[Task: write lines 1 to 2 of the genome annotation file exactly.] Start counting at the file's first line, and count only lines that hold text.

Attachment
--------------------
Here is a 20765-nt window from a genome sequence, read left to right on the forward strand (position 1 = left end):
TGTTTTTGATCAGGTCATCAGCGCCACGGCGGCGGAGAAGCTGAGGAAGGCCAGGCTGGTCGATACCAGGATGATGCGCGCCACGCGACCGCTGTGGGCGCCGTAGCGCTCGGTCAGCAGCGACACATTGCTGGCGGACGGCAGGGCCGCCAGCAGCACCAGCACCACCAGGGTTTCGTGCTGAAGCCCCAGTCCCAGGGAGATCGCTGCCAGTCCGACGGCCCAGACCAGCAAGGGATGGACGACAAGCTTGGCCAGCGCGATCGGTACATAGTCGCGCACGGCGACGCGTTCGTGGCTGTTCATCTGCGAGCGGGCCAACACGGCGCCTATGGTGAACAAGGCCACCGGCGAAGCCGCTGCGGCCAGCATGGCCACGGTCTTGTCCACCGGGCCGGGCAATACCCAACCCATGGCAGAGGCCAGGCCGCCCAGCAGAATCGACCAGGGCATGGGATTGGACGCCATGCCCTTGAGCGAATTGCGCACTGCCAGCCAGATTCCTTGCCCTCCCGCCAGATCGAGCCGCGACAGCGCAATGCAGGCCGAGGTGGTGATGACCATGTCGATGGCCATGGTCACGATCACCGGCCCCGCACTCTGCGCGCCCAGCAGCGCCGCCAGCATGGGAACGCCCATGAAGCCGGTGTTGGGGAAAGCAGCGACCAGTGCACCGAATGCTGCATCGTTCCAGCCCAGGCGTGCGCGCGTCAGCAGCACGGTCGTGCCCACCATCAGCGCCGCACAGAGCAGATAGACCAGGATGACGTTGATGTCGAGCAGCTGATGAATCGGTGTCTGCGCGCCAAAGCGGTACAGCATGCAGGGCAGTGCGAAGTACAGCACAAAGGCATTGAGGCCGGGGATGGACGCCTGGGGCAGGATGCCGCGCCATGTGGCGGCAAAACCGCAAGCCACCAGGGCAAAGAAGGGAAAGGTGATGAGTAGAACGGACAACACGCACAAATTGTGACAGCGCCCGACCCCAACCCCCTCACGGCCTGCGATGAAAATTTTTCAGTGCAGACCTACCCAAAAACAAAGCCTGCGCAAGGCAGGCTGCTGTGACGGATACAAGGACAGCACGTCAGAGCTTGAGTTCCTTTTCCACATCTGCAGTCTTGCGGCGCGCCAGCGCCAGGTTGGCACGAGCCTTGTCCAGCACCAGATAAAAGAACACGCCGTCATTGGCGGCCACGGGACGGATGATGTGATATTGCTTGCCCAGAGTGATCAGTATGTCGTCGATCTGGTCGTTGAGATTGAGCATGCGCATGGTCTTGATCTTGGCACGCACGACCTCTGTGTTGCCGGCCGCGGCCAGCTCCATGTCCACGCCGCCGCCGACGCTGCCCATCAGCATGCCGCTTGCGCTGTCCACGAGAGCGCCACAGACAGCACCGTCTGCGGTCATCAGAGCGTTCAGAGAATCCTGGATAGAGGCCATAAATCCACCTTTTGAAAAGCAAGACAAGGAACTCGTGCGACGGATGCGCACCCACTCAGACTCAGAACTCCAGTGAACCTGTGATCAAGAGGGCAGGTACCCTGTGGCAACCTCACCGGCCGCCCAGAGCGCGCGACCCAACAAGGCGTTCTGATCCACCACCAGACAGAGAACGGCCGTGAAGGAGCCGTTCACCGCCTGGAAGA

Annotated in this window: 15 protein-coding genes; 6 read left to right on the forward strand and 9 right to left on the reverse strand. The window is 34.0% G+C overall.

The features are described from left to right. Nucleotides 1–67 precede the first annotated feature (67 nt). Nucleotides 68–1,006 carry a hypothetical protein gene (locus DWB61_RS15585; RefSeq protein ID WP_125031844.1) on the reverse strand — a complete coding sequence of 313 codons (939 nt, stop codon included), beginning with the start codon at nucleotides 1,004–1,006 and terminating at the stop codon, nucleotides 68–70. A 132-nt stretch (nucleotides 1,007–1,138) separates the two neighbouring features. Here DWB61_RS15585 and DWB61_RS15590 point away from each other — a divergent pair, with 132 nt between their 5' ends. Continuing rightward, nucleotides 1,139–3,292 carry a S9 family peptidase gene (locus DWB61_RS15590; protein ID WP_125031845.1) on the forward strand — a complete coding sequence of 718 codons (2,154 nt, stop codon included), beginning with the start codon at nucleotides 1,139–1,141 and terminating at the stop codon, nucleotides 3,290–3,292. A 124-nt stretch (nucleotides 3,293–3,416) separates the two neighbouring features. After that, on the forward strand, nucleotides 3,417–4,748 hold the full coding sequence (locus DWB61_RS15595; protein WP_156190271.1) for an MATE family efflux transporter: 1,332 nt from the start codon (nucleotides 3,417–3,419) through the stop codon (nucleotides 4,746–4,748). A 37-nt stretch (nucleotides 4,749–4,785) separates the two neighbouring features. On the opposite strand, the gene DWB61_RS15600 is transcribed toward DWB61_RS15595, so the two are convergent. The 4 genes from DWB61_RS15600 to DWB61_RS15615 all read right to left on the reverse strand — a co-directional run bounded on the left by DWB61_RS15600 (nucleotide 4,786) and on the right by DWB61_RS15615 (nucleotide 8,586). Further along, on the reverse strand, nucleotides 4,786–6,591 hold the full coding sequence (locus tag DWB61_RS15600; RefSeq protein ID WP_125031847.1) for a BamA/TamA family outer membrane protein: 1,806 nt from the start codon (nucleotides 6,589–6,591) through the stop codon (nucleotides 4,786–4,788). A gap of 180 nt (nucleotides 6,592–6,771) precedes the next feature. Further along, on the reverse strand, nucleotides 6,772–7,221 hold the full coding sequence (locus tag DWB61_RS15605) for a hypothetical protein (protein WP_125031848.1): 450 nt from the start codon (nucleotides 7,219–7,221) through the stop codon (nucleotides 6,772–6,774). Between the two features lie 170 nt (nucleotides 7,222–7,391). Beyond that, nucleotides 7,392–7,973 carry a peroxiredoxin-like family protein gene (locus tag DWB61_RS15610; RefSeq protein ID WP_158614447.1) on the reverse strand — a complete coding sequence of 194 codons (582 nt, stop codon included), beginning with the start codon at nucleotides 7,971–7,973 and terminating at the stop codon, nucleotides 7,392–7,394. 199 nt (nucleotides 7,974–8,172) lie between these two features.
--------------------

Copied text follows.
Here is a 20765-nt window from a genome sequence, read left to right on the forward strand (position 1 = left end):
TGTTTTTGATCAGGTCATCAGCGCCACGGCGGCGGAGAAGCTGAGGAAGGCCAGGCTGGTCGATACCAGGATGATGCGCGCCACGCGACCGCTGTGGGCGCCGTAGCGCTCGGTCAGCAGCGACACATTGCTGGCGGACGGCAGGGCCGCCAGCAGCACCAGCACCACCAGGGTTTCGTGCTGAAGCCCCAGTCCCAGGGAGATCGCTGCCAGTCCGACGGCCCAGACCAGCAAGGGATGGACGACAAGCTTGGCCAGCGCGATCGGTACATAGTCGCGCACGGCGACGCGTTCGTGGCTGTTCATCTGCGAGCGGGCCAACACGGCGCCTATGGTGAACAAGGCCACCGGCGAAGCCGCTGCGGCCAGCATGGCCACGGTCTTGTCCACCGGGCCGGGCAATACCCAACCCATGGCAGAGGCCAGGCCGCCCAGCAGAATCGACCAGGGCATGGGATTGGACGCCATGCCCTTGAGCGAATTGCGCACTGCCAGCCAGATTCCTTGCCCTCCCGCCAGATCGAGCCGCGACAGCGCAATGCAGGCCGAGGTGGTGATGACCATGTCGATGGCCATGGTCACGATCACCGGCCCCGCACTCTGCGCGCCCAGCAGCGCCGCCAGCATGGGAACGCCCATGAAGCCGGTGTTGGGGAAAGCAGCGACCAGTGCACCGAATGCTGCATCGTTCCAGCCCAGGCGTGCGCGCGTCAGCAGCACGGTCGTGCCCACCATCAGCGCCGCACAGAGCAGATAGACCAGGATGACGTTGATGTCGAGCAGCTGATGAATCGGTGTCTGCGCGCCAAAGCGGTACAGCATGCAGGGCAGTGCGAAGTACAGCACAAAGGCATTGAGGCCGGGGATGGACGCCTGGGGCAGGATGCCGCGCCATGTGGCGGCAAAACCGCAAGCCACCAGGGCAAAGAAGGGAAAGGTGATGAGTAGAACGGACAACACGCACAAATTGTGACAGCGCCCGACCCCAACCCCCTCACGGCCTGCGATGAAAATTTTTCAGTGCAGACCTACCCAAAAACAAAGCCTGCGCAAGGCAGGCTGCTGTGACGGATACAAGGACAGCACGTCAGAGCTTGAGTTCCTTTTCCACATCTGCAGTCTTGCGGCGCGCCAGCGCCAGGTTGGCACGAGCCTTGTCCAGCACCAGATAAAAGAACACGCCGTCATTGGCGGCCACGGGACGGATGATGTGATATTGCTTGCCCAGAGTGATCAGTATGTCGTCGATCTGGTCGTTGAGATTGAGCATGCGCATGGTCTTGATCTTGGCACGCACGACCTCTGTGTTGCCGGCCGCGGCCAGCTCCATGTCCACGCCGCCGCCGACGCTGCCCATCAGCATGCCGCTTGCGCTGTCCACGAGAGCGCCACAGACAGCACCGTCTGCGGTCATCAGAGCGTTCAGAGAATCCTGGATAGAGGCCATAAATCCACCTTTTGAAAAGCAAGACAAGGAACTCGTGCGACGGATGCGCACCCACTCAGACTCAGAACTCCAGTGAACCTGTGATCAAGAGGGCAGGTACCCTGTGGCAACCTCACCGGCCGCCCAGAGCGCGCGACCCAACAAGGCGTTCTGATCCACCACCAGACAGAGAACGGCCGTGAAGGAGCCGTTCACCGCCTGGAAGA